Workshops for gathering attitudes and opinions of children in the process of drafting the National Action Plan for Children were held in Kragujevac and Niš


In June 2018 the Child Rights Centre began to gather attitudes and opinions of children in order to contribute to the process of drafting the National Action Plan for Children according to a specially designed methodology. The process involves children from five cities in Serbia: Belgrade, Novi Sad, Kragujevac, Užice and Niš.

Through specially designed workshops, children will be able to express their attitudes and opinions on possible ways of improving their lives in Serbia, quality of care and protection of children from all forms of violence and discrimination, improvement of children’s health care, potential opportunities that the National Action Plan for Children would create and which would further contribute to a better way of implementing children leisure time through cultural, educational and recreational activities.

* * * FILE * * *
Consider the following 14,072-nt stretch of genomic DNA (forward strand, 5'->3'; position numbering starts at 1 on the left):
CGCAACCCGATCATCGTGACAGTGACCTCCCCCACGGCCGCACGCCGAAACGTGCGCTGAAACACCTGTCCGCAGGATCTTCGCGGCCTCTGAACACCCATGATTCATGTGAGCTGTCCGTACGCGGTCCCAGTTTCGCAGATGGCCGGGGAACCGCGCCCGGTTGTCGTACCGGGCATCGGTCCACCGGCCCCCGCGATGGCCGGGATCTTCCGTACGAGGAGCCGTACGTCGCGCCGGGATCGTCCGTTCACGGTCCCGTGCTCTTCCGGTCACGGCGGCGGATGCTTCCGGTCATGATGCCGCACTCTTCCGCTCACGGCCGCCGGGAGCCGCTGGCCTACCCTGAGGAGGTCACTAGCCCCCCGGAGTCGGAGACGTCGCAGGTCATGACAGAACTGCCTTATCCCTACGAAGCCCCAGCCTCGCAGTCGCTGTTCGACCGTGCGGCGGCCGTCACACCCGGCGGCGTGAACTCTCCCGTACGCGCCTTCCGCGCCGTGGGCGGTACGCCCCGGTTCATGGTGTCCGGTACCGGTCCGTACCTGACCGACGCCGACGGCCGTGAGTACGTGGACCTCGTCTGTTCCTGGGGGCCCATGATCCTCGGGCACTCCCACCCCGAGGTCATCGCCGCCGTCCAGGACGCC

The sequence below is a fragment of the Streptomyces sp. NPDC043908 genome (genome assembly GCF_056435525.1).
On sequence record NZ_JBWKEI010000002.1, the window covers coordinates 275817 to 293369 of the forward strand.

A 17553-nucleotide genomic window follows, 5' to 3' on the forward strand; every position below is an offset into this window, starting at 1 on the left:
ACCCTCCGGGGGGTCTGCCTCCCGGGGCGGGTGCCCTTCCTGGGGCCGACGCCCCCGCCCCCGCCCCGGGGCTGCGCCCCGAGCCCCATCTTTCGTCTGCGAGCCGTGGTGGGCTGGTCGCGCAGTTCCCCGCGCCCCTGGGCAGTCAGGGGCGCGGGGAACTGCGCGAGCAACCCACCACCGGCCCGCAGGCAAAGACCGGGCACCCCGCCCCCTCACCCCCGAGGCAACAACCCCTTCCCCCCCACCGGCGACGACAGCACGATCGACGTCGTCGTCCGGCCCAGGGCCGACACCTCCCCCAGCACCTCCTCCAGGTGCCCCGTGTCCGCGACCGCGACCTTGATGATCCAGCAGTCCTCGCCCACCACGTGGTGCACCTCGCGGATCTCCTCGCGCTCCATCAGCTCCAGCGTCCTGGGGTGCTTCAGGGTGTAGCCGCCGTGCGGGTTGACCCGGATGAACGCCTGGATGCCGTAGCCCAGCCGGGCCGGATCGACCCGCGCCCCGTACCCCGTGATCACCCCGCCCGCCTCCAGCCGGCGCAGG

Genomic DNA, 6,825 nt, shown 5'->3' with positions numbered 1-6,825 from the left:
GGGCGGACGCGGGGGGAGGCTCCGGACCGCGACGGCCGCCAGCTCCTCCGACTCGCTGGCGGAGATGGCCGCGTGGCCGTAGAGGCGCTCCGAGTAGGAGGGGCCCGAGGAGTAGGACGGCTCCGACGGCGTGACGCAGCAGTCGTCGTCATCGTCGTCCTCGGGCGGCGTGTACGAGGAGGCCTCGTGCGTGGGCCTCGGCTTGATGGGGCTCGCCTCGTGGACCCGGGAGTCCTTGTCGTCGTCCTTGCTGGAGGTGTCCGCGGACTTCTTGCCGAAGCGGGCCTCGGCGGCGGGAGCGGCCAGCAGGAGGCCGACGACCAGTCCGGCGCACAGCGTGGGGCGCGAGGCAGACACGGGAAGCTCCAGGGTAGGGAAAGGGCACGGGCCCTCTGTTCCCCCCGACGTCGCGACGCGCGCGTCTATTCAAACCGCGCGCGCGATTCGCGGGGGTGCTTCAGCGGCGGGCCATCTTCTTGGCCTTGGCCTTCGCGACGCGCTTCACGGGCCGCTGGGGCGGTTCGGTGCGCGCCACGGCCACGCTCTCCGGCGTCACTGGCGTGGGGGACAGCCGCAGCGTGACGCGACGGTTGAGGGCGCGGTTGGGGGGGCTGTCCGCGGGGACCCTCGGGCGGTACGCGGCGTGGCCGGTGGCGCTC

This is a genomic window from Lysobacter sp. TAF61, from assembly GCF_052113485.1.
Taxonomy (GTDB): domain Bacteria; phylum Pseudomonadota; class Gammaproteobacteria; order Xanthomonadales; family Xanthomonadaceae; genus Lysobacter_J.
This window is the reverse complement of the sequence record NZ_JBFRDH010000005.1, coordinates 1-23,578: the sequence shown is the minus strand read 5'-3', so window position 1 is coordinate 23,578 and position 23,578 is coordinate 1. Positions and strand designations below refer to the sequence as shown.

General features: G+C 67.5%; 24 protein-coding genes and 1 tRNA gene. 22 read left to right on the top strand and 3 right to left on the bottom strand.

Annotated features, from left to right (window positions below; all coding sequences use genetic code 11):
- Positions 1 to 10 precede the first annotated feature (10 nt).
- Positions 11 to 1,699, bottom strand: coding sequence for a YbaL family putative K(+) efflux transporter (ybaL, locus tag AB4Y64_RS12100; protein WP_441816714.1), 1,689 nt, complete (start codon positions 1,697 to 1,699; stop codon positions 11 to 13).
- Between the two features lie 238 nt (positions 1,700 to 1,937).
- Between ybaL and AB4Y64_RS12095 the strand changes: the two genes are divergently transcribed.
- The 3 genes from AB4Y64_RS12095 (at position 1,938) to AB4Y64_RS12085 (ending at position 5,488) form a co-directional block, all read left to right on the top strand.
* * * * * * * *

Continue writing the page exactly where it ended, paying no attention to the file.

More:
Workshops in Kragujevac and Niš were organized on 19 and 20 October 2018, respectively. These workshops included participants from elementary and high school parliaments.  The workshops also presented an opportunity to introduce children to the developed child friendly material “IT IS ABOUT YOU”, a booklet for children and youth to help them understand the recommendations given to Serbia by the UN Committee on the Rights of the Child since one of the recommendations is related to the necessity of adoption of the new National Action Plan for Children since the previous one expired in 2015. The workshops in Novi Sad, Užice and Belgrade will be organized by the end of 2018.

The gathered attitudes and opinions will be delivered to the Child Rights Council of the Government of Serbia and to the working group established by the Ministry of Labour, Employment, Veteran and Social Affairs to develop the new National Action Plan for Children.

All the above mentioned activities are supported in the context of the project “Child Rights in Policy and Practice” implemented by the Child Rights Centre in partnership with the Save the Children International, funded by the Government of Sweden.